National Beer Day: Franklin Roosevelt’s Weirdest Legacy

Members of Congress (standing) pose with American politician US President Franklin D Roosevelt (seated, center) at the signing of the Cullen-Harrison Act. Photo Courtesy: Harris & Ewing/PhotoQuest/Getty Images

As one of the world’s oldest and most widely consumed beverages, it’s only fitting that beer has a celebration all its own. But that fact that people have been enjoying it for millennia isn’t the only reason this flavorful fermented drink has earned the right to call April 7 its own special holiday. New Beer’s Eve, which takes place on April 6 every year, and National Beer Day, which delights drinkers around the country the following day, actually originated out of some surprisingly important events in American history.

So, National Beer Day isn’t just about knocking back a pint and calling it a night. It also commemorates the legalization of the sale of beer in the U.S., which officially took place when President Franklin D. Roosevelt signed the Cullen-Harrison Act into law on March 22, 1933. To celebrate this hoppy holiday, we’re taking a look into the origins of the occasion and sharing some fun ideas for commemorating National Beer Day.

National Beer Day’s Post-Prohibition Beginnings

Throughout all of the 1920s and into the 1930s, people in the U.S. were living under the provisions of the Volstead Act, which was enacted in 1919 and effectively prohibited the manufacture and sale of alcoholic beverages — it’s a period we commonly refer to as Prohibition. And while it was illegal to make and sell alcohol during this time, it wasn’t actually illegal to drink it. There was still demand for all things fizzy and spirited, and as a result, illegal economies, speakeasies and bootlegging operations cropped up around the country in order to meet the needs of intrepid imbibers.

It became so difficult for police and others to enforce Prohibition laws — so many people were still producing, transporting and drinking alcohol — that Congress decided to ease the burden by proposing some new legislation. The Cullen-Harrison Act was introduced to let people resume producing and selling alcohol — but just in some highly regulated ways. Under this new law, the sale of beer with an alcohol content of 3.2% (and similarly low-alcohol-content wines) would be permitted; members of Congress believed this percentage of alcohol was low enough that people wouldn’t become intoxicated after drinking it.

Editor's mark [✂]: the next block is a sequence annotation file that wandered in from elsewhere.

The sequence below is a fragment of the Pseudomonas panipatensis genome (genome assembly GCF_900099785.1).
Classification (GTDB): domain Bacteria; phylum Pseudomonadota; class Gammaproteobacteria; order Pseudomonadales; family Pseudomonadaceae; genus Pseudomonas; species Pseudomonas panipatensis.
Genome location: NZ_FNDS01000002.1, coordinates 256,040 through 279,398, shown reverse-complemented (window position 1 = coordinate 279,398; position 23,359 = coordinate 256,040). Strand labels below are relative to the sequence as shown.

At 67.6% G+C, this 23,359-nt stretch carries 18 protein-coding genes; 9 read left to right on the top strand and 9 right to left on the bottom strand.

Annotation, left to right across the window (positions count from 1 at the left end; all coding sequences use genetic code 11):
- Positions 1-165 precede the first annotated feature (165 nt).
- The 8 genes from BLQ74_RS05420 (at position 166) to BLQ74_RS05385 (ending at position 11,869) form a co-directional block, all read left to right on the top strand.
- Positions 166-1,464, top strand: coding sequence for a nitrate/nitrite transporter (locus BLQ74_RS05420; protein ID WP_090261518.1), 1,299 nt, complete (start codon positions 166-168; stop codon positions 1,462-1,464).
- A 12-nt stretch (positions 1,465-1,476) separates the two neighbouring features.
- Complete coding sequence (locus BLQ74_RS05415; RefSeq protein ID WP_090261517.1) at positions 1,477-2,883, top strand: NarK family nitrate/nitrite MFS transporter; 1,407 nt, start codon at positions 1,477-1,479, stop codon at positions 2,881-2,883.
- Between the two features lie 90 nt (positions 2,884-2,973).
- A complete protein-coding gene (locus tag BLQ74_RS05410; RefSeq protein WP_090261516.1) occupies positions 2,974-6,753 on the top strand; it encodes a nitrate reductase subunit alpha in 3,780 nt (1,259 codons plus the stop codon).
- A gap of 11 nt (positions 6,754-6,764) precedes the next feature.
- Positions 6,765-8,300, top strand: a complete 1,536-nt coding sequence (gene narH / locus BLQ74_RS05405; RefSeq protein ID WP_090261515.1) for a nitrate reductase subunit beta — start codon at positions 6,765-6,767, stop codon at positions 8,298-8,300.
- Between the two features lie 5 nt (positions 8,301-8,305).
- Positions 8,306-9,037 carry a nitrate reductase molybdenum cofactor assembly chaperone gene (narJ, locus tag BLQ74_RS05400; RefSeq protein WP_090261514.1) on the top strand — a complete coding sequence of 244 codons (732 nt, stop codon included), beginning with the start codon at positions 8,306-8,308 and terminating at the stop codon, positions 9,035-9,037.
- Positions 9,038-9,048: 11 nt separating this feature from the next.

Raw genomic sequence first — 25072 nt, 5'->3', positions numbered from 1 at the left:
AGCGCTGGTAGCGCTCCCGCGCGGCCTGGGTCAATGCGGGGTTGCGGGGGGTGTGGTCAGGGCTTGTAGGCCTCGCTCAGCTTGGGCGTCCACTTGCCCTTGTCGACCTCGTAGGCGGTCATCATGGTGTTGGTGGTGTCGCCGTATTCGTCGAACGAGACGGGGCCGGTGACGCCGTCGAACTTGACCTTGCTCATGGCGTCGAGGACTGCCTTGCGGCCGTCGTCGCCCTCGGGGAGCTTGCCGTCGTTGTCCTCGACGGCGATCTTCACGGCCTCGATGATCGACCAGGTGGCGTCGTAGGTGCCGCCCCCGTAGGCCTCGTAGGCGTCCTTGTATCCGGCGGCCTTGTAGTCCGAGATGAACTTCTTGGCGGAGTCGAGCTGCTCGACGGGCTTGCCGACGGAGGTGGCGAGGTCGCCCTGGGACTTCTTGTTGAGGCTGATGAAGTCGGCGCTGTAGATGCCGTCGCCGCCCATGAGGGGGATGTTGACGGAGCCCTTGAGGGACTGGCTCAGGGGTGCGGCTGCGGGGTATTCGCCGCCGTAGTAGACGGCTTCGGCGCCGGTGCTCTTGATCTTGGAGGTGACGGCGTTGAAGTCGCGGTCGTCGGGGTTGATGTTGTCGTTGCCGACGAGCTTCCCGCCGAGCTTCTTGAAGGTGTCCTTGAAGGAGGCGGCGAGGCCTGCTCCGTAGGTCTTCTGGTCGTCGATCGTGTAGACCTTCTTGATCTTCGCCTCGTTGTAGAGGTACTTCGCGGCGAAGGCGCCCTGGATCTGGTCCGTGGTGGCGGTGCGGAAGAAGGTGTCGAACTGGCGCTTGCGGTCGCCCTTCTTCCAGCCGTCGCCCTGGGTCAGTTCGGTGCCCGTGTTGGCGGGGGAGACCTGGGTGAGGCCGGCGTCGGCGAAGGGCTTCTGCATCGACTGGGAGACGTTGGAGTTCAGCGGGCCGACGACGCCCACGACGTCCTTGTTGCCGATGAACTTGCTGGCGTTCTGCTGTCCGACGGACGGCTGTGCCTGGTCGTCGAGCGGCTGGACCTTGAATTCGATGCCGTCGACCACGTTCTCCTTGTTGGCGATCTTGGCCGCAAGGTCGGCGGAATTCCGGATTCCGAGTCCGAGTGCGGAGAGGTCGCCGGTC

The Cullen-Harrison Act was proposed in February of 1933, and it made its way through legislative processes until it landed on FDR’s desk. On April 7, 1933, he signed it into law and officially legalized the sale of low-alcohol beer and wine. One of FDR’s initial priorities as president was to repeal Volstead — in part because he enjoyed the more-than-occasional drink himself but primarily because he believed, as part of his New Deal package for restoring the ailing post-Depression U.S., that allowing alcohol sales would provide a much-needed boost for the country’s economy.

After signing the act, Roosevelt reportedly said something along the lines of, “I think this would be a good time for a beer.” While the exact words may have been lost to time like suds draining from a pint glass, they — and his overall decision to amend Volstead — may have led to one of FDR’s strangest legacies.

The Virginian Origins of National Beer Day

FDR amended the 13-year alcohol ban in the U.S. within his first 100 days in office. However, he didn’t declare the day a national holiday. More than 75 years later, on April 7, 2009, Justin Smith unofficially named the date National Beer Day. Harnessing the power of hashtags and utilizing social media for assistance, Smith began spreading the word about the new, beer-centric occasion, and it gradually caught on. Eventually, the Richmond, Virginia, resident’s influence paid off: In 2017, Governor Terry McAuliffe officially recognized April 7 as National Beer Day across the state. Virginia Congressman Dave Brat soon followed suit, officially recognizing the holiday on Congressional Record that same year.


These days, events begin on the night of April 6 — a period of time that beer aficionados refer to as New Beer’s Eve. They celebrate their freedom to choose to drink beer as beer as the clock strikes midnight and turns over to the official holiday, much like the real New Year’s Eve. And, just as there’s a wide array of beers to choose from out there in the world, there’s an equally impressive number of ways to celebrate this unique holiday.

Commemorate National Beer Day With Some Frothy Fun

Ready to show your appreciation for the Cullen-Harrison Act? You’ll be happy to know there are so many great ways to take part. There are some classic options, like heading to your favorite pub and sampling a flight of new-to-you brews, and you can always host your own event in the comfort of your own home.


National Beer Day is a great time to break some barriers, too. Loyal to one brand? This is the day to sample new types and expand your palate. You can achieve this mission with some adventurous friends by bar-hopping, playing a drinking game or two, or heading to a local brewery to see what’s on tap.

Teetotalers can even celebrate the day by learning about beer. Consider yourself a lifelong student? Take some time to study the fascinating history of this beloved drink; it’s believed to have been invented nearly 7,000 years ago in Mesopotamia, and plenty has happened in beer’s evolution since then.

Feeling sophisticated? National Beer Day is the ideal time to attend or host a beer and cheese tasting party. You can kick things into a higher gear by serving cheddar-beer soup alongside beer-infused steak or chicken. Top the evening off with a beer-soaked cake and a virtual visit to the American Prohibition Museum, and revel in the knowledge that the Squire of Hyde Park himself would be proud.